5. It is to be observed that ordinarily a reversioner although he has the right to do so, is not bound to sue to avoid the alienation by a life-holder before the succession opening out and the person entitled to succeed at the time the succession opens out can straightway bring a suit for possession of the property alleged to have been wrongfully alienated by the life holder, and normally has a period of 12 years either under Article 141 or Article 144 according as the alienor was a female or a male within which to sue for possession of such property. Punjab Act, I of 1900 for the first time imposed limitation on the rights of the reversioners by enacting that a suit for possession of ancestral property alleged to have been wrongfully alienated must be brought within 12 years of the date of the alienation except where a declaratory decree declaring the alienation to be invalid except for the life-time of the alienor had already been obtained. Punjab Act 1 of 1920 reduced this period to six years. Once a declaratory decree in respect of the alienation has been obtained this artificial limitation on the normal right of the person, who at the time of the succession opening out is found to have the right to succeed, to sue for dispossession of the party holding under a wrongful alienation, ceases to be operative, it being wholly immaterial whether he himself obtained the declaratory decree or it was some other reversioner who did so. Section 8 of the Punjab Act I of 1920 merely extends a statutory recognition to this principle which must be deemed to be otherwise implicit in the view that has been taken by the Privy Council as to the position of reversioners and reversionary interest.
6. More recently the question came up for consideration before a Full Bench of the High Court, Lahore, of which my Lord the Chief Justice of that Court was also a member and of which the judgment was written by Mahajan, J. The question that directly arose in that case was whether a son born to the alienor long after the alienation, who himself at the time of his birth, had no subsisting right to sue for a declaration in respect of the alienation made by his father, could claim the benefit of a declaratory decree obtained by a remoter reversioner. The question was answered by the Full Bench in the affirmative. The following observations in Rahman v. Surajmal A.I.R.1945 Lah.76 are quite apposite to the present case:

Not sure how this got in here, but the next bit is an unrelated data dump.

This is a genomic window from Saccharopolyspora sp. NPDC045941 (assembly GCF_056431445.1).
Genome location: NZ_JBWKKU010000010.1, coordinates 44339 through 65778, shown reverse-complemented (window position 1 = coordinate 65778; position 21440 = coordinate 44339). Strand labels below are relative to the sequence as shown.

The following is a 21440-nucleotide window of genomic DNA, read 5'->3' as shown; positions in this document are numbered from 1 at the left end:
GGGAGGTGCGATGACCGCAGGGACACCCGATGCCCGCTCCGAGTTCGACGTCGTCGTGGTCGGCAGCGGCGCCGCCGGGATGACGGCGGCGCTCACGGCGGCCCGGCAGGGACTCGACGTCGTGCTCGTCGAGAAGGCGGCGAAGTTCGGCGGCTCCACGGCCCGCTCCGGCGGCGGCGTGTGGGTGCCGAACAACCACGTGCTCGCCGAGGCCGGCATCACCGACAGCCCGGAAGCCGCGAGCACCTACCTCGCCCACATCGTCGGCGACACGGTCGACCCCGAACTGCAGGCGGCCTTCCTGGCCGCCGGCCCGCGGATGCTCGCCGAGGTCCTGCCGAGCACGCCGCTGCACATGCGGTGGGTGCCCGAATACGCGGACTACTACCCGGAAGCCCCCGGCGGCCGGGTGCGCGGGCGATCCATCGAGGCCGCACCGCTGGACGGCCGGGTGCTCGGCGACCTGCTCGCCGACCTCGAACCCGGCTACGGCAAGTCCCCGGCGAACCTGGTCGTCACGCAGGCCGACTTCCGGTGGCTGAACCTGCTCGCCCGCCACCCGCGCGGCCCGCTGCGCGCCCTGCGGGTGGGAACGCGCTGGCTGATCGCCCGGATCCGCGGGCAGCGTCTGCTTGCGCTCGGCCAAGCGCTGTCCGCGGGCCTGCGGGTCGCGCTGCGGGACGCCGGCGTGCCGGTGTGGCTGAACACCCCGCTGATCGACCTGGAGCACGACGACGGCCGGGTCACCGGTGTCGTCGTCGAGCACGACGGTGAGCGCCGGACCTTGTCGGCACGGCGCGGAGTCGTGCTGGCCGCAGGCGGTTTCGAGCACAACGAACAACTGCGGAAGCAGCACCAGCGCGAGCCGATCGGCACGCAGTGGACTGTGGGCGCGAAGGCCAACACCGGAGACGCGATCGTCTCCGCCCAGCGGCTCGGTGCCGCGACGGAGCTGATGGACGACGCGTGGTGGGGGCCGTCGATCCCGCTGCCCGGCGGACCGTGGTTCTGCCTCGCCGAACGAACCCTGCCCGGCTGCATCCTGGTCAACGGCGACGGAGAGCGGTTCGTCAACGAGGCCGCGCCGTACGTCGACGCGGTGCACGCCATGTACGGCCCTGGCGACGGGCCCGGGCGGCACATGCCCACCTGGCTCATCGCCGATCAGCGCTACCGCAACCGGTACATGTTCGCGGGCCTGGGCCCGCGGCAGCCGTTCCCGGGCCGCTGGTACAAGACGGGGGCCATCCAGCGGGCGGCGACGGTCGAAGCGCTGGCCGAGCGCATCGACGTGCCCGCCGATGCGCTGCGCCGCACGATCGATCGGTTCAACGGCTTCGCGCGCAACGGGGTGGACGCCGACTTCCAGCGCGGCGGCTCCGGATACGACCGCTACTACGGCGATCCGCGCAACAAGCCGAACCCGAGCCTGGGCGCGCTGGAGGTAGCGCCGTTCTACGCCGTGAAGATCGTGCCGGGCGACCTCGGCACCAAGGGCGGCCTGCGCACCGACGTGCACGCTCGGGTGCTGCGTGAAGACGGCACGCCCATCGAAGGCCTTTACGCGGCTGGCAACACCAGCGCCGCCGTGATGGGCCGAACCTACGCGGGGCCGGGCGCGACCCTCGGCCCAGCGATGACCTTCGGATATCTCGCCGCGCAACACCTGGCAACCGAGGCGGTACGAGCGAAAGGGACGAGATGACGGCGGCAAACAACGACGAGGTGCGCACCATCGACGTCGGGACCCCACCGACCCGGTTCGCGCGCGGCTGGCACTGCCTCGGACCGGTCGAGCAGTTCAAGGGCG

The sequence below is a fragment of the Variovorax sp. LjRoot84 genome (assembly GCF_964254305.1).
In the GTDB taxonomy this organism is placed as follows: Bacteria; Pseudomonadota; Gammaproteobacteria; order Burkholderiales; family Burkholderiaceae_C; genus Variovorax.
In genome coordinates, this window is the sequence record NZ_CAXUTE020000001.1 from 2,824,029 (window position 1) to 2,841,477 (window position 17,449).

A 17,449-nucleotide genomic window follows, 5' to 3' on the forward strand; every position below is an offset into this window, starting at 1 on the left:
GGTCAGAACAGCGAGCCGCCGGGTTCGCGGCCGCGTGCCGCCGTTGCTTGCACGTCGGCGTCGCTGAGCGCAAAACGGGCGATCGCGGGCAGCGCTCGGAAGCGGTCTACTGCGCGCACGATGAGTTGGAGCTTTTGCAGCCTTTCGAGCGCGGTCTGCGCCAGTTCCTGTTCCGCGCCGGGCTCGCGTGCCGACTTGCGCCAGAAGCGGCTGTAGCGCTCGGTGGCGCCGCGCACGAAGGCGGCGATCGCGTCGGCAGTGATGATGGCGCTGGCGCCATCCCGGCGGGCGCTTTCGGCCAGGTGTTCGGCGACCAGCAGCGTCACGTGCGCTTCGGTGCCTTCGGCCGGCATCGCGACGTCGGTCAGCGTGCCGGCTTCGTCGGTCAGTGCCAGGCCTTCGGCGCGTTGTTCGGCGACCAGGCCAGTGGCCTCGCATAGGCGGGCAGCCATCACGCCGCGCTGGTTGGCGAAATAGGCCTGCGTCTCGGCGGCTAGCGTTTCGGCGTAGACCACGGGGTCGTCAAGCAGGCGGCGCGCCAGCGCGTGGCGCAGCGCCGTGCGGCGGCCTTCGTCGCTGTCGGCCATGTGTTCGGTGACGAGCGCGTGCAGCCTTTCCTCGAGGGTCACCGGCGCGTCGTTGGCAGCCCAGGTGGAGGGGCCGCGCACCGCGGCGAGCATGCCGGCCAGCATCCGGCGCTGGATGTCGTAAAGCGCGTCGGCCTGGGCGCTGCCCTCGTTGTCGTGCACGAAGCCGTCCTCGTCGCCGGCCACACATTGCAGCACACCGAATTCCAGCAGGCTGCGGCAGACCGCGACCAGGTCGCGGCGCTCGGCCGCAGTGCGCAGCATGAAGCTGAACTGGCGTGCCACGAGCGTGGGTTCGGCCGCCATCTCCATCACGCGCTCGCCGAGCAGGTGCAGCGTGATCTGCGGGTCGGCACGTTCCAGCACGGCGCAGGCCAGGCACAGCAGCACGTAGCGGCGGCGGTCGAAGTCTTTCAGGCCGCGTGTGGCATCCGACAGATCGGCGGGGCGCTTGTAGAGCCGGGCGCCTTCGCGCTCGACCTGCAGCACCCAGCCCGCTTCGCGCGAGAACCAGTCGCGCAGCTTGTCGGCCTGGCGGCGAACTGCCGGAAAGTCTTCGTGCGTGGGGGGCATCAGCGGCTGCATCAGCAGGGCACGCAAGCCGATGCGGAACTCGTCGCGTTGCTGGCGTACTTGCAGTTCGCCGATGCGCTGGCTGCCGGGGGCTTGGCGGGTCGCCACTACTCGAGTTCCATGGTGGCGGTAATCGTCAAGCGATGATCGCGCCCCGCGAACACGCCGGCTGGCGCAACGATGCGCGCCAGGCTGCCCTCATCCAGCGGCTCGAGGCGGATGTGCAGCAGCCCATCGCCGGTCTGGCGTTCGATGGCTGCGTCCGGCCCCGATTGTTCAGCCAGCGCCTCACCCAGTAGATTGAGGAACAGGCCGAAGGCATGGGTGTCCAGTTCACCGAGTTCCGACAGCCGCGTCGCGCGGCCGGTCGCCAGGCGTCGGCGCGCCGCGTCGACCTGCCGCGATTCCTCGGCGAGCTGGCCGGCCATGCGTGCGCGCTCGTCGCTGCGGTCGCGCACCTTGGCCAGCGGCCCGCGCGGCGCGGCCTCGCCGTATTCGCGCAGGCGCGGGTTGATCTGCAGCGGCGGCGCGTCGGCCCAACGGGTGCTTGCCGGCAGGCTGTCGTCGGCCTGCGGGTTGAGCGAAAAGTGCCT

Another aspect of the same question is that the right ti impeach an alienation is not lost or made extinct by the expiry of the period of limitation. It is only the remedy that is lost in such a ease. Section 28, Limitation1 Act has no application whatsoever to declaratory suite of this nature. That section only governs suits for possession. That being so, the right of a reversioner; if he possesses it, and it was not denied that an after-born son does possess that right provided at the time of alienation some reversioner is in existence, cannot become extinct. All that is lost, if he is not born within the period of limitation on, is his remedy to enforce that right by suit In a case where the declaratory decree has already been obtained, by some representative of the reversionary body the Io3s 6f this remedy does not affect the after-born on. The remedy that was available to him was the same that was available to the presumptive reveraioner and relief having already been obtained concerning that single causa of action that was common to the after-born son and the presumptive reverioner no further relief regarding that matter could be given a second time The right, therefore being there and having not been lost by that expiry of limitation, on the other hand, the relief having already been obtained and the relief being of the same nature and kind which the after born son if his suit was within limitation, could have obtained, he is certainly one of the persons who is entitled to the benefit of that relief.These observations, with which I find myself in respectful agreement, are clearly applicable to this case and Farmaish Khan and Ali Mohammad plaintiffs cannot be said to have ceased to be entitled to impeach the alienation merely because they did not sue to avoid the sale within the time allowed by law A declaratory, decree in respect of the sale having actually been passed in, a suit brought by one of the three sons of the vendor the suit for possession by the other persons found entitled to succeed at the time of the succession opening out is clearly governed by Clause (b) of Article 2 of the Schedule to Article 1 of 1920 and having been brought within three years of the date of the death of the vendor the plaintiffs are clearly entitled to the decree claimed by them. For the reasons given above, the appeal fails and is dismissed with costs.